Drawn inexorably to a display of shelves upon shelves of raw Coopworth (a fiber I recently discovered makes a lovely, bouncy yarn), I bury my hands in a bag of brown & grey wool.  The proprieter tells me that her sheep are covered and shorn once a year.  This stuff was nice, clean, well skirted (remember skirting?) and hardly any VM (sounds nasty doesn’t it??? — it just means “vegetable matter”).  The wool had been stored in cloth bags since shearing, was $52 for 4.8 pounds — how could I RESIST????

Spinning greasy is a joy.  The fiber just slides like butter (feels like it too).  The grease is soft, wet and smells terrific (Jean says it must be an acquired appreciation).  The plied yarn sparkles and glistens — it’s almost a shame to wash it.  Now I’m happy! Spinning my greasy Coopworth, one with the sheep.  But then life gets in the way and I don’t spin on it for 4-6 weeks.  Unhappily the grease starts to dry out and feel tacky.  The fibers no longer slide.  What do do?  I like spinning directly from the lock, flick the ends and spin from the cut side. No carding!  So the wheels in my mind start turning. “The super dooper industrial strength textile detergent got the yarn clean,  how much easier it would be to clean the unspun locks???”  Here’s the trick to cleaning raw fiber and preserving the structure of the lock.  Put small amounts of your fleece in net bags (the small lingerie ones) then put the bags, 2 at a time, in a sink full of REALLY HOT, and I mean HOT water and 2 oz of Synthropol.  Let sit for 15 minutes (set the timer) DO NOT LET IT COOL DOWN. Pull it out, squeeze out the excess water and put it in a rinse bath of really HOT water, again, another 15 minutes, remove and spin out in the washer to remove excess water.  Then lay it out somewhere — a wood rack is always nice, to dry.  Your fleece is now clean, grease free, and not tangled up.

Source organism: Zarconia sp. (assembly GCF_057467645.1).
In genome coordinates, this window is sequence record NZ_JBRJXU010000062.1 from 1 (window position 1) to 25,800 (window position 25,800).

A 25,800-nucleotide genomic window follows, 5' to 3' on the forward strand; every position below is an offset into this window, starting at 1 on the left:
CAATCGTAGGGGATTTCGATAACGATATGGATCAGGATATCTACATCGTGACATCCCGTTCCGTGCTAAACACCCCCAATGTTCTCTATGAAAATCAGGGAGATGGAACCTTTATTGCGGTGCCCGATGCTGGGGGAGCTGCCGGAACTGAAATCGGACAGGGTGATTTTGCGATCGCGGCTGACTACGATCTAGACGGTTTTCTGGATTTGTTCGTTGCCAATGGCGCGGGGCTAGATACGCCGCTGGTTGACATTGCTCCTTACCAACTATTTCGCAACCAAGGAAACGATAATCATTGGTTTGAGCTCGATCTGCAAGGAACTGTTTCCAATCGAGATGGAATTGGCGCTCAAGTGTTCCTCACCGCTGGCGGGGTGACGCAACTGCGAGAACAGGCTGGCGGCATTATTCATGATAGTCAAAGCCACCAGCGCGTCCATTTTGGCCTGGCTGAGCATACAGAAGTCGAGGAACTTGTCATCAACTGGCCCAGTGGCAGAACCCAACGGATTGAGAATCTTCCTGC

You will have to resort to the above procedure if you wait too long to spin your fresh wool.  Lanolin HAS a shelf life!  The moral of the story is that NOTHING is more important than spinning your fresh fleece!

Words of wisdom (or advice) for selecting a raw fleece:

  • Ask if the sheep was covered.  If you have a problem with covers, maybe you shouldn’t ask.  “Don’t ask, Don’t tell”
  • Ask WHEN the sheep was shorn and how the fleece was stored.  If it was shorn a few months prior but stored in cloth, it may be ok to spin greasy.
  • Root through the bag of fiber, you are looking for dried up bits of lanolin (it was most likely already skirted — remember skirting???)
  • WHIP out your drop spindle, and ask if you can spin up a sample.  If it is “good” greasy, the fiber will slide, slide, slide.  If it is not fresh, it will be sticky and spinning will be a struggle.  BTW — do you know how to use a drop spindle??? if you don’t THIS is a good reason to learn!  I often want to spin up a quick sample, ply it and knit it, what could be simpler than using a drop spindle??? LEARN THIS SKILL!!!!!
  • Once you are satasfied, pay the price, take it home and GET GOING!
  • Keep in mind that if you buy 5 pounds of raw fleece you will probably end up with 3.75 lbs of spun, cleaned wool.  Lanolin and VM have weight, about 25% or so.  Buy accordingly!
  • When you get home, forget about work, ignore the kids (they will get fed somehow), forget about the dishes (someone will do them), lock yourself away and enjoy the fragrant, slippery, wholesome, earthiness of Spinning in the Grease!